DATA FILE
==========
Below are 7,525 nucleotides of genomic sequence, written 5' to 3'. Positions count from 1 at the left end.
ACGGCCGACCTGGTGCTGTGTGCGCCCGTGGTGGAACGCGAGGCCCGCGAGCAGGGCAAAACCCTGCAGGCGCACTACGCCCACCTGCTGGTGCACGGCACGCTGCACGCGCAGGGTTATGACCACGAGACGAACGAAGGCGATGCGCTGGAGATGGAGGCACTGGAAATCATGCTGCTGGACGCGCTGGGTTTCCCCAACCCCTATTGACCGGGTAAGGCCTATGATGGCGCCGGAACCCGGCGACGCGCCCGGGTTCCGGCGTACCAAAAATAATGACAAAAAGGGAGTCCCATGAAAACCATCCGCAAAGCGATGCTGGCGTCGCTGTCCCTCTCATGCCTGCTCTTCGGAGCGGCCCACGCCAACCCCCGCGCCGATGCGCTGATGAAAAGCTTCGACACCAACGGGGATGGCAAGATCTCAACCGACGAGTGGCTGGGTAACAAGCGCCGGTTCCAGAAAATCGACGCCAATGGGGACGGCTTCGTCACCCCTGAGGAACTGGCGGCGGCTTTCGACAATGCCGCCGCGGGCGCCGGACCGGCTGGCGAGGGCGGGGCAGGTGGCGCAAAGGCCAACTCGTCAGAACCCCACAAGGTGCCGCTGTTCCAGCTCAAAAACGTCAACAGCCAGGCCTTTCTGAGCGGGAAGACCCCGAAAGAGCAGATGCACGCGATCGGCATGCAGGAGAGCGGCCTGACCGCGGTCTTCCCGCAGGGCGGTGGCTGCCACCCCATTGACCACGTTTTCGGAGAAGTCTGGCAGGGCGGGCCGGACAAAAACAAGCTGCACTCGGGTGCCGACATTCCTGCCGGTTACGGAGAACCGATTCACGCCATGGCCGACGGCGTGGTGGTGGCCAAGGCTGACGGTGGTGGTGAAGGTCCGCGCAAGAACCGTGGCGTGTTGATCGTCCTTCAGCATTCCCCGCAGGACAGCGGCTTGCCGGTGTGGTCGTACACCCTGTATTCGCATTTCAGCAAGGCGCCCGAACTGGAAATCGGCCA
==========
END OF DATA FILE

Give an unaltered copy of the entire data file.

Below are 7,525 nucleotides of genomic sequence, written 5' to 3'. Positions count from 1 at the left end.
ACGGCCGACCTGGTGCTGTGTGCGCCCGTGGTGGAACGCGAGGCCCGCGAGCAGGGCAAAACCCTGCAGGCGCACTACGCCCACCTGCTGGTGCACGGCACGCTGCACGCGCAGGGTTATGACCACGAGACGAACGAAGGCGATGCGCTGGAGATGGAGGCACTGGAAATCATGCTGCTGGACGCGCTGGGTTTCCCCAACCCCTATTGACCGGGTAAGGCCTATGATGGCGCCGGAACCCGGCGACGCGCCCGGGTTCCGGCGTACCAAAAATAATGACAAAAAGGGAGTCCCATGAAAACCATCCGCAAAGCGATGCTGGCGTCGCTGTCCCTCTCATGCCTGCTCTTCGGAGCGGCCCACGCCAACCCCCGCGCCGATGCGCTGATGAAAAGCTTCGACACCAACGGGGATGGCAAGATCTCAACCGACGAGTGGCTGGGTAACAAGCGCCGGTTCCAGAAAATCGACGCCAATGGGGACGGCTTCGTCACCCCTGAGGAACTGGCGGCGGCTTTCGACAATGCCGCCGCGGGCGCCGGACCGGCTGGCGAGGGCGGGGCAGGTGGCGCAAAGGCCAACTCGTCAGAACCCCACAAGGTGCCGCTGTTCCAGCTCAAAAACGTCAACAGCCAGGCCTTTCTGAGCGGGAAGACCCCGAAAGAGCAGATGCACGCGATCGGCATGCAGGAGAGCGGCCTGACCGCGGTCTTCCCGCAGGGCGGTGGCTGCCACCCCATTGACCACGTTTTCGGAGAAGTCTGGCAGGGCGGGCCGGACAAAAACAAGCTGCACTCGGGTGCCGACATTCCTGCCGGTTACGGAGAACCGATTCACGCCATGGCCGACGGCGTGGTGGTGGCCAAGGCTGACGGTGGTGGTGAAGGTCCGCGCAAGAACCGTGGCGTGTTGATCGTCCTTCAGCATTCCCCGCAGGACAGCGGCTTGCCGGTGTGGTCGTACACCCTGTATTCGCATTTCAGCAAGGCGCCCGAACTGGAAATCGGCCA